Geometry   Geometry Beyond Algebra. the Theorem of Overlapped Polynomials (Top) Andits Application to the Sawa Masayoshi\'s Sangaku Problem. the Adventure Ofsolving a Mathematical Challenge Stated in 1821.

Authors: Jesús Álvarez Lobo

This work presents for the first time a solution to the 1821 unsolved Sawa Masayoshi's problem, giving an explicit and algebraically exact solution for the symmetric case (particular case b = c, i.e., for ABC isosceles right-angled triangle), see (1.60) and (1.61). Despite the isosceles triangle restriction is not necessary, in view of the complexity of the explicit algebraic solution for the symmetric case, one can guessing the impossibility of achieving an explicit relationship for the asymmetric case (the more general case: ABC right-angled scalene triangle). For this case is given a proof of existence and uniqueness of solution and a proof of the impossibility of getting such a relationship, even implicitly, if the sextic equation (2.54) it isn't solvable. Nevertheless, in (2.56) - (2.58) it is shown the way to solve the asymmetric case under the condition that (2.54) be solvable. Furthermore, it is proved that with a slight modification in the final set of variables (F), it is still possible to establish a relation between them, see (2.59) and (2.61), which provides a bridge that connects the primitive relationship by means of numerical methods, for every given right-angled triangle ABC. And as the attempt to solve Fermat's conjecture (or Fermat's last theorem), culminated more than three centuries later by Andrew Wiles, led to the development of powerful theories of more general scope, the attempt to solve the Masayoshi's problem has led to the development of the Theory of Overlapping Polynomials (TOP), whose application to this problem reveals a great potential that might be extrapolated to other frameworks.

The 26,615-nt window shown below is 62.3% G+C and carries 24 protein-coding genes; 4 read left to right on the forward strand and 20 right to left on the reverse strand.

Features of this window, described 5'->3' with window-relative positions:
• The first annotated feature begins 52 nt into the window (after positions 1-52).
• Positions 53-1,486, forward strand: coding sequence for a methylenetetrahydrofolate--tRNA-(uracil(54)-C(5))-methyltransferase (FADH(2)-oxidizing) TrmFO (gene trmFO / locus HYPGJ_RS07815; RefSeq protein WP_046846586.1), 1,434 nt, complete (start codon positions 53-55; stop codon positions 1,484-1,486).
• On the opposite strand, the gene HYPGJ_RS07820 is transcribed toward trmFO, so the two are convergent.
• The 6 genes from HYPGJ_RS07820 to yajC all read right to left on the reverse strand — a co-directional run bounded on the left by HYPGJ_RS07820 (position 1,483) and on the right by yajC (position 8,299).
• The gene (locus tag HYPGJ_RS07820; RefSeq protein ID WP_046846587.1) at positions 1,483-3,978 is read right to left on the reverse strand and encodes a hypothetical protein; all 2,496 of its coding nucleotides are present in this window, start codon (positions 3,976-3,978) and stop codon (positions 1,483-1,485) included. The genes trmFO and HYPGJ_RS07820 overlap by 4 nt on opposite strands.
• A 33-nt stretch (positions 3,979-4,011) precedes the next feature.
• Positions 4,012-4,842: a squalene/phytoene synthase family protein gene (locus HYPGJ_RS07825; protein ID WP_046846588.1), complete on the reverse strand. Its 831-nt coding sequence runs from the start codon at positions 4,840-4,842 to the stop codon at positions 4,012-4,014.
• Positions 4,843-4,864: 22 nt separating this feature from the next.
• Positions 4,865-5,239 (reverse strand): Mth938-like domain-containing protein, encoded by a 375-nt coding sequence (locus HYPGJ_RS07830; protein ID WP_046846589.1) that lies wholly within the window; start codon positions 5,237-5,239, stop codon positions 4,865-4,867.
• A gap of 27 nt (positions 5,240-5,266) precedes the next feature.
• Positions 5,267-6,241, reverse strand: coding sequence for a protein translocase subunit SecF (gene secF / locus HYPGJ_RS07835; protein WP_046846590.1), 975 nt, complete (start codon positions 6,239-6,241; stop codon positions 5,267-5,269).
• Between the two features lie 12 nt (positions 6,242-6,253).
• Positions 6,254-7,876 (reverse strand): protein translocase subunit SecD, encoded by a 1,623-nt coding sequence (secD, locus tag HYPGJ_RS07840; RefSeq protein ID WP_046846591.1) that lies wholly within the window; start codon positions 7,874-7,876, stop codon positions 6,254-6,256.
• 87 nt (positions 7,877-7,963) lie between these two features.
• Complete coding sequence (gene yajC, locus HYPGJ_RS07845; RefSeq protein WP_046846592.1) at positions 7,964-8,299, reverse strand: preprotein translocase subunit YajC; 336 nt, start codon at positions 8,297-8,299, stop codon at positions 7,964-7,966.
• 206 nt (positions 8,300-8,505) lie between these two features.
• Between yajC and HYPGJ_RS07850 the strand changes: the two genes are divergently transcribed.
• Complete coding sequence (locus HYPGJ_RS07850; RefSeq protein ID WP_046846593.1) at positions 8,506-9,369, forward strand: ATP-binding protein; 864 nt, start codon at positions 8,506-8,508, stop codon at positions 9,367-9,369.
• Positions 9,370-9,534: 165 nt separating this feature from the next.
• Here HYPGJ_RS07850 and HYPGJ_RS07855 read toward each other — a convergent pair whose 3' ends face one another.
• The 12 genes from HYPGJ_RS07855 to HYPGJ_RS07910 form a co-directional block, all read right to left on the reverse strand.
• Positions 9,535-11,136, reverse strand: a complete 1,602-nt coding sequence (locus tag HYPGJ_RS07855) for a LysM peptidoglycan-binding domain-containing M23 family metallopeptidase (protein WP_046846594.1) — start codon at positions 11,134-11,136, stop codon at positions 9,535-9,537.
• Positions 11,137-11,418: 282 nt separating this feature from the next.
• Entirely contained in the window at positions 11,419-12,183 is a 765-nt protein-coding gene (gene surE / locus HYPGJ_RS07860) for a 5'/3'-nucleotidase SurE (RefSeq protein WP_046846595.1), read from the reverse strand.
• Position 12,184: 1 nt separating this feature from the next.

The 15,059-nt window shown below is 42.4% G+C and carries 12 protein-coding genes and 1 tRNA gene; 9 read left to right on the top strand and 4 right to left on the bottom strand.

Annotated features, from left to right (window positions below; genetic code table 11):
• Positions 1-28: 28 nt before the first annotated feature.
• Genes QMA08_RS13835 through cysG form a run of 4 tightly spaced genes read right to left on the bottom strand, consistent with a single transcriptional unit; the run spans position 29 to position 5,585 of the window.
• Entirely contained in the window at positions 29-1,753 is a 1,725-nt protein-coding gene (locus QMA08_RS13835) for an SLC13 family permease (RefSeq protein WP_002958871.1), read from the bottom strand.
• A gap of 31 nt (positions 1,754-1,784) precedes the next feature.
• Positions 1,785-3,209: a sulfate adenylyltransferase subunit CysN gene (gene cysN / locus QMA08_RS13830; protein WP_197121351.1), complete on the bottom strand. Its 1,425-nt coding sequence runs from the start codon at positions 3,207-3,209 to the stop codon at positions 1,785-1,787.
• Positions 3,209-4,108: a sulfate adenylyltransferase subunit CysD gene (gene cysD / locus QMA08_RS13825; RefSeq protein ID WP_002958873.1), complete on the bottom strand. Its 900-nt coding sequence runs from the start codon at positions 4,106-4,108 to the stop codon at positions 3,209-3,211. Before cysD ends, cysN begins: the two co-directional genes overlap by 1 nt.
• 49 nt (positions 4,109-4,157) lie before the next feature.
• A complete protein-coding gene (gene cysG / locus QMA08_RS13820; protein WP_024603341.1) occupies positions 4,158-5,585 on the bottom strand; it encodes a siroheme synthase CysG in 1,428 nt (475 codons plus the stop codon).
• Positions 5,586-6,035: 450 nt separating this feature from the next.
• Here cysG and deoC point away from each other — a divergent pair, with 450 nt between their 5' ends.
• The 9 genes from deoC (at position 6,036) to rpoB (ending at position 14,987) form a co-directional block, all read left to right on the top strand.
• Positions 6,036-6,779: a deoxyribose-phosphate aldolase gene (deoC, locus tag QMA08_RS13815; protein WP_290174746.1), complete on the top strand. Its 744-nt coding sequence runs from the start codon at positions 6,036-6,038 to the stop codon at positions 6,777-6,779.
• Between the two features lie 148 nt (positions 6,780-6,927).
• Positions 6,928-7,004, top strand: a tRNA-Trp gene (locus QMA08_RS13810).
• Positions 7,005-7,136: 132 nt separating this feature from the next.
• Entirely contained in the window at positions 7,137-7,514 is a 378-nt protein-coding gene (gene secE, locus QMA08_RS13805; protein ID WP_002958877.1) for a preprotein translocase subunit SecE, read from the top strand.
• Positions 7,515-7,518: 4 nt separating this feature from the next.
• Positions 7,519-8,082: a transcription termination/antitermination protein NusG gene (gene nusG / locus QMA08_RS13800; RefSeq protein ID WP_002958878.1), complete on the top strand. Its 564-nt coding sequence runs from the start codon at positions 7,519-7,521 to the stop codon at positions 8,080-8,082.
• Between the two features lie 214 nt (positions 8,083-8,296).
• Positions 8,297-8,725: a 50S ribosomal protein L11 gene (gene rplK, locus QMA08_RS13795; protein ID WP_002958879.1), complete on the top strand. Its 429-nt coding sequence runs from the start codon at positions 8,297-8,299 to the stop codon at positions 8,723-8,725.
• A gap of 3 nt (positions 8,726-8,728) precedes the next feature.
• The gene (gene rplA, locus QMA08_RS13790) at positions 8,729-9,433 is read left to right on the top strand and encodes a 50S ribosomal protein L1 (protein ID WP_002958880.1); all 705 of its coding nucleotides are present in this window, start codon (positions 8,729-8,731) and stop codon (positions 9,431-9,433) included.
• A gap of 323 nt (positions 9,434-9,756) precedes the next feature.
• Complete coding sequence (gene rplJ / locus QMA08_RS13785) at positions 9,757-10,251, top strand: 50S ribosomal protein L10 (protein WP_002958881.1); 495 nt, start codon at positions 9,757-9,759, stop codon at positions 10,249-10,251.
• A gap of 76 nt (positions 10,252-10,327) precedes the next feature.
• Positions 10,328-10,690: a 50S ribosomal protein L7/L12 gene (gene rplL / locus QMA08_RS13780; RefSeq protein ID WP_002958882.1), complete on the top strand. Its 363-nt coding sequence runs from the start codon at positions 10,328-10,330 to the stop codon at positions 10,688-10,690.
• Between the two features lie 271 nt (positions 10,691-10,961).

Comments: 47 Pages. https://arxiv.org/abs/1110.1299